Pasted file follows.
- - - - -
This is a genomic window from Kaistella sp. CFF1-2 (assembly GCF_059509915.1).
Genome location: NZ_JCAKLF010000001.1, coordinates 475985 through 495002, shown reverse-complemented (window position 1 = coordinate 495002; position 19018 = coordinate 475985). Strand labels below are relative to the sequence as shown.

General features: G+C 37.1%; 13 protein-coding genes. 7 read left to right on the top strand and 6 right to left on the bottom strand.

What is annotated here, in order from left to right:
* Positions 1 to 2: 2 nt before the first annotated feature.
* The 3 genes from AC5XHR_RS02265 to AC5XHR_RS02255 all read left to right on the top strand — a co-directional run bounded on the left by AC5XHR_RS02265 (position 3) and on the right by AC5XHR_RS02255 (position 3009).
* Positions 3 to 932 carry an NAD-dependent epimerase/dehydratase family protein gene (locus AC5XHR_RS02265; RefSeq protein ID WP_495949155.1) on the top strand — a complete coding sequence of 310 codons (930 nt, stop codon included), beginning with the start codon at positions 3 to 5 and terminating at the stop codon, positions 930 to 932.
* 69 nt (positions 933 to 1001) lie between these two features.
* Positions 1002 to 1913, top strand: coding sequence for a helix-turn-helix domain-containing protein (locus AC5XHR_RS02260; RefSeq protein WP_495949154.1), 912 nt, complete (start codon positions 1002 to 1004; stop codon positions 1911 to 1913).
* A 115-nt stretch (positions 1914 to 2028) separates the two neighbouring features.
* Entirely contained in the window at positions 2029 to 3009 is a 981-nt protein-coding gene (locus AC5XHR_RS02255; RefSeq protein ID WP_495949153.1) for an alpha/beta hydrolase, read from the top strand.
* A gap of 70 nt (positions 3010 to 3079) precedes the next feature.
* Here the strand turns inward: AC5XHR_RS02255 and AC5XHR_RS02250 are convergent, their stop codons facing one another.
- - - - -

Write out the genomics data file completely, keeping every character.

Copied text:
This is a genomic window from Kaistella sp. CFF1-2 (assembly GCF_059509915.1).
Genome location: NZ_JCAKLF010000001.1, coordinates 475985 through 495002, shown reverse-complemented (window position 1 = coordinate 495002; position 19018 = coordinate 475985). Strand labels below are relative to the sequence as shown.

General features: G+C 37.1%; 13 protein-coding genes. 7 read left to right on the top strand and 6 right to left on the bottom strand.

What is annotated here, in order from left to right:
* Positions 1 to 2: 2 nt before the first annotated feature.
* The 3 genes from AC5XHR_RS02265 to AC5XHR_RS02255 all read left to right on the top strand — a co-directional run bounded on the left by AC5XHR_RS02265 (position 3) and on the right by AC5XHR_RS02255 (position 3009).
* Positions 3 to 932 carry an NAD-dependent epimerase/dehydratase family protein gene (locus AC5XHR_RS02265; RefSeq protein ID WP_495949155.1) on the top strand — a complete coding sequence of 310 codons (930 nt, stop codon included), beginning with the start codon at positions 3 to 5 and terminating at the stop codon, positions 930 to 932.
* 69 nt (positions 933 to 1001) lie between these two features.
* Positions 1002 to 1913, top strand: coding sequence for a helix-turn-helix domain-containing protein (locus AC5XHR_RS02260; RefSeq protein WP_495949154.1), 912 nt, complete (start codon positions 1002 to 1004; stop codon positions 1911 to 1913).
* A 115-nt stretch (positions 1914 to 2028) separates the two neighbouring features.
* Entirely contained in the window at positions 2029 to 3009 is a 981-nt protein-coding gene (locus AC5XHR_RS02255; RefSeq protein ID WP_495949153.1) for an alpha/beta hydrolase, read from the top strand.
* A gap of 70 nt (positions 3010 to 3079) precedes the next feature.
* Here the strand turns inward: AC5XHR_RS02255 and AC5XHR_RS02250 are convergent, their stop codons facing one another.